Users like Facebook despite privacy issues

More than half the population logs into Facebook daily and two in three log in every month despite the privacy concerns that are plaguing the platform.

A Facebook logo is reflected on a phone screen.

Despite privacy concerns, more than half the population logs into Facebook daily. (AAP)

Australians may distrust Facebook but six months after the Cambridge Analytica scandal we are still flocking in record numbers to the social media giant's platforms.

About 13 million across the nation log on to Facebook every day while another three million people check in at least once a month.

The Mark Zuckerberg creation is also seeing growth in its other key apps - Messenger and Instagram - which both boast more than nine million users, a spokeswoman told AAP.

That's despite Facebook's privacy battles and it being named our least trusted media brand in a Roy Morgan poll this year.

Monday marks six months since news first broke of the CA privacy breach involving a potential 87 million Facebook accounts, including those of 310,000 Australians.

The British political consultancy agency had used data mined from Facebook accounts to conduct psychological profiling for use in political campaigns.

Facebook said that data was "improperly shared" and banned several apps that scraped data in that way.

It also admitted about the same time most of its two billion users had had their phone number and email address publicly exposed through one of its search features.

Curtin University internet studies expert Tama Leaver says people might still be logging on but their time spent in each session had likely dropped.

That's in part because of News Feed changes introduced in January that prioritised friends' posts over updates from pages and news organisations.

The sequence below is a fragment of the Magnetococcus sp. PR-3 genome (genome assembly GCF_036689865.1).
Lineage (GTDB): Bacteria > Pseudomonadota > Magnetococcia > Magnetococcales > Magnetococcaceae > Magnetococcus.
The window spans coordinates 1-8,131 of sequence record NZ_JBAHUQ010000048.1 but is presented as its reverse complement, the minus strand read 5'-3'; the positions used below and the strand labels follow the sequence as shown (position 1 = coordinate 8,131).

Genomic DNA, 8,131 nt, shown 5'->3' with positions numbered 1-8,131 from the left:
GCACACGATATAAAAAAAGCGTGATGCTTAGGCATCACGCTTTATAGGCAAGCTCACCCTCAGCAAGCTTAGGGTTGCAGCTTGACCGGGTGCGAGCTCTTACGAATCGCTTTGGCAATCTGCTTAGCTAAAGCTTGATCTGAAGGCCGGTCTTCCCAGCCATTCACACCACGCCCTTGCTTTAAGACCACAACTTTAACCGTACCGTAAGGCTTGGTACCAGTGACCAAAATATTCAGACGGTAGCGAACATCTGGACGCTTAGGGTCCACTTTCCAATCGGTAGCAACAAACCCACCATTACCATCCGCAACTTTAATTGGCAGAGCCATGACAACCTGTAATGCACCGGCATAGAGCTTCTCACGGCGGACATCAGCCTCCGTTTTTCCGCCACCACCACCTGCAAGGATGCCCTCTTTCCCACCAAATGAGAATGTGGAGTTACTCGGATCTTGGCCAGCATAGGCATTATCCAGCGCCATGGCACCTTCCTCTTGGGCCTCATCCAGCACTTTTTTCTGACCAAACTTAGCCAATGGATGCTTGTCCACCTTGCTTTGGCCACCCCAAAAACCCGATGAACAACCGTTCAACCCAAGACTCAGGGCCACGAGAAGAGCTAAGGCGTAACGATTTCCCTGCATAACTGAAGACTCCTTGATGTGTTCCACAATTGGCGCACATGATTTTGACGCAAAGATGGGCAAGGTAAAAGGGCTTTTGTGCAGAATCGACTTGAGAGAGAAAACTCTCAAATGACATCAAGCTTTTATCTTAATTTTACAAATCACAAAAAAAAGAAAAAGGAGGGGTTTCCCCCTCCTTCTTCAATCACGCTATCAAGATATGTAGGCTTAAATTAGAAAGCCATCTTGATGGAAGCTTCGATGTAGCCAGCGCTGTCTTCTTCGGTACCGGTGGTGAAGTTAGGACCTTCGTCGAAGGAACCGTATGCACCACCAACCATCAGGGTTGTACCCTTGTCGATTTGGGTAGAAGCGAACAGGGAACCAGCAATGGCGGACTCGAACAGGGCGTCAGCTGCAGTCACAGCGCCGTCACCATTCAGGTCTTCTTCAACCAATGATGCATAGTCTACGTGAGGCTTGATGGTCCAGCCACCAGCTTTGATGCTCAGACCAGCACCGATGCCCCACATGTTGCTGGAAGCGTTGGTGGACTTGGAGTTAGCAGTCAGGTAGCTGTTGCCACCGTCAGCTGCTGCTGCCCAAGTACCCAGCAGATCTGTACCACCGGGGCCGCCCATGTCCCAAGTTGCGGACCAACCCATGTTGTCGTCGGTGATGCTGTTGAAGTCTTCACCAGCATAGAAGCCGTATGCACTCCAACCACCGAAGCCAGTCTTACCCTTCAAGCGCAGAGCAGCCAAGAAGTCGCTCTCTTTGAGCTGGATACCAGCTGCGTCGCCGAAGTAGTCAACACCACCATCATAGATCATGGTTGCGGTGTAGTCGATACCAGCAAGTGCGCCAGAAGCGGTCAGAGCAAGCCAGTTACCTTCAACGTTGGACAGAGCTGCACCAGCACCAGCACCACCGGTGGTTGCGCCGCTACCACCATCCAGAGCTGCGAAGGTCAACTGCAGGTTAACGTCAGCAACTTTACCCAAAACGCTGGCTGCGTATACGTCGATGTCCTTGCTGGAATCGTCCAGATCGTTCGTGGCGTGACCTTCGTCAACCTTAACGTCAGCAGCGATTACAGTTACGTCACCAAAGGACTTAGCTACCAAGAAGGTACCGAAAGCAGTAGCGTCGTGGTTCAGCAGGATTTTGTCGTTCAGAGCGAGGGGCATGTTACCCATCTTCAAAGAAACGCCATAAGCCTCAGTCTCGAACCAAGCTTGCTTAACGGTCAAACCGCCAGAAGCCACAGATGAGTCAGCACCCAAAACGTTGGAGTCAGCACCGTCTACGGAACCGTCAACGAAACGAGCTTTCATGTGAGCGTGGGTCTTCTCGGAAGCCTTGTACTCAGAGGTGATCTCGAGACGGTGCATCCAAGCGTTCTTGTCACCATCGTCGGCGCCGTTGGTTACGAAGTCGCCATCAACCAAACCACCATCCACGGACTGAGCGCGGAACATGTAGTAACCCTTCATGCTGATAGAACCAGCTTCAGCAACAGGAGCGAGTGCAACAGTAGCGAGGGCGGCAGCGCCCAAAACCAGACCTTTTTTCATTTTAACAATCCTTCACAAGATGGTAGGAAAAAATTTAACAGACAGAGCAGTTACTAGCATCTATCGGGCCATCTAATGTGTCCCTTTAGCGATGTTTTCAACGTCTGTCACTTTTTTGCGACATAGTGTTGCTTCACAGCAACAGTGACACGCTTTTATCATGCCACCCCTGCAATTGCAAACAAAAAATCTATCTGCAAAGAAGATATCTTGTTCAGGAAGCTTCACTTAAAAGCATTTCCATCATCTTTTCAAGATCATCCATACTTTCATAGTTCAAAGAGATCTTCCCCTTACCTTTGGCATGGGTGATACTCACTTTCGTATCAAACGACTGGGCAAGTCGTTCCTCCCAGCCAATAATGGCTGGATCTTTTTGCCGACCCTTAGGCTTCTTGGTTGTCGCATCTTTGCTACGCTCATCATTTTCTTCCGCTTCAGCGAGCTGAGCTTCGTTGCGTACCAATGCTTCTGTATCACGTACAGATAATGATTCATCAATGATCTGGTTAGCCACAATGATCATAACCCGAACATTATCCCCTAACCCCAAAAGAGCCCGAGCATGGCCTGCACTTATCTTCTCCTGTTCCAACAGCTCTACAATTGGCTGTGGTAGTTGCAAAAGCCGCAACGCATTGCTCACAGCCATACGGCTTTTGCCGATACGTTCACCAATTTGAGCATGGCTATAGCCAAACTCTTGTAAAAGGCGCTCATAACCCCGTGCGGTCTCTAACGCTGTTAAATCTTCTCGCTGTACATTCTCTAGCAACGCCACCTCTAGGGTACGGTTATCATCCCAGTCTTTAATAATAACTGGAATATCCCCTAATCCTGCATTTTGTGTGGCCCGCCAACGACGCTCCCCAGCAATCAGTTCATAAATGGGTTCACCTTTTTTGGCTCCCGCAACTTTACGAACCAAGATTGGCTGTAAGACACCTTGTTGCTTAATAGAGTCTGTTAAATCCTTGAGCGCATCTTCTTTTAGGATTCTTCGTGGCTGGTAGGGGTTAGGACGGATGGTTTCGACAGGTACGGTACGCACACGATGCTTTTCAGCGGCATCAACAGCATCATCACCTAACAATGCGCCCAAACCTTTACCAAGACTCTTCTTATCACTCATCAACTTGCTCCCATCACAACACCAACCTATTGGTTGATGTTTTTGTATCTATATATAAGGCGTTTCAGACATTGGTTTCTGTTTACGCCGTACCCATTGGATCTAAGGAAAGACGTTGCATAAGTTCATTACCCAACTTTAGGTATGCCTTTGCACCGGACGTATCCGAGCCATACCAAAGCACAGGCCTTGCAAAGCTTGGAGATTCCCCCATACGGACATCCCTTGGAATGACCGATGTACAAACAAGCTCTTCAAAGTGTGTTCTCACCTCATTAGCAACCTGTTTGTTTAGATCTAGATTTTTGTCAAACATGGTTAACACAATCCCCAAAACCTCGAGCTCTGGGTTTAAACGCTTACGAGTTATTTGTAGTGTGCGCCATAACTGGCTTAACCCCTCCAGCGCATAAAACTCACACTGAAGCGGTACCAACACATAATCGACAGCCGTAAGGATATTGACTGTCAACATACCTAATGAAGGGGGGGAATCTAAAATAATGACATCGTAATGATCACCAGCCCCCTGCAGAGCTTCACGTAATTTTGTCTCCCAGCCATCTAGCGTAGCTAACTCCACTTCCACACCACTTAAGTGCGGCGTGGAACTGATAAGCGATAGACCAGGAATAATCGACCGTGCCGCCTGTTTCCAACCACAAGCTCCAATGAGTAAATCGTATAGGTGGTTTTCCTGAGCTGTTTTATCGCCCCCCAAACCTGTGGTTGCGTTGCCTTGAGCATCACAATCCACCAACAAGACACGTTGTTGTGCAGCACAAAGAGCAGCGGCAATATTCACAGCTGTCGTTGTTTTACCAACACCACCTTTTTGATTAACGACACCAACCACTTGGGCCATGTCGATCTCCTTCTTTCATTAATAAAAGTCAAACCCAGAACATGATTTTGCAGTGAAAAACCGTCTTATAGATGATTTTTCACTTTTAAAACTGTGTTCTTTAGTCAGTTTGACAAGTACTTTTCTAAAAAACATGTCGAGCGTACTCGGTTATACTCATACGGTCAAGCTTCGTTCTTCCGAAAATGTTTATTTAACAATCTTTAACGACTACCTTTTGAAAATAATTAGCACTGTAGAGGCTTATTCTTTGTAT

"But I think users would be much more circumspect about what they share and how much they use the platform," Associate Professor Leaver told AAP.

He said the privacy issues had prompted the platform to take up an expensive billboard and TV ad campaign to reclaim the messaging about what Facebook means.

Research suggested young people turned to the platform to organise events but mainly communicated via other platforms, Prof Leaver said.

"Facebook is almost like stationery - you have to have it for some stuff but it is no longer the social core of their lives," he said.

"The fact Facebook and Instagram are trying to get more and more marketing and businesses into the stories format suggests that's where they see their growth as well."

In Australia, the social giant is still facing the threat of a $2.1 million fine, with the federal privacy commissioner now in the sixth month of her investigation into the Cambridge Analytica issue.

The privacy commissioner's office declined to comment on the progress of the probe.

A potential class action dependent on the commissioner's findings is being bankrolled by litigation funding provider IMF Bentham.

Facebook says it takes seriously its responsibility to be a "positive force" in the world and points to the changes it has made to protect people's data and its efforts to be more transparent about how it operates.

Opting out of advertising based on third-party data is possible as are new ways to delete old posts and stop rarely used third-party apps from accessing profile data.

Facebook will also soon tell Australian users exactly how long they've spent on its app.

"We're committed to improving Facebook for everyone in a way that enables communities to build and flourish, while safeguarding people's private data," a spokeswoman told AAP.

Belinda Barnet, a social media and data privacy expert, said Facebook has made significant changes since March, including ending its partnership with data brokers and ensuring users know where to change privacy settings or download their data.

But the Swinburne University lecturer doesn't think it has gone far enough and wants to see a change in the business model driven by users' data.

"I think we are seeing more public awareness about that business model," she told AAP.

"We're seeing an increase in government regulation and that, long-term, is probably the only way we can do it."

Regulation might do what privacy concerns could not - stop the behemoth's unyielding growth.

Published 17 September 2018 at 10:30am
Source: AAP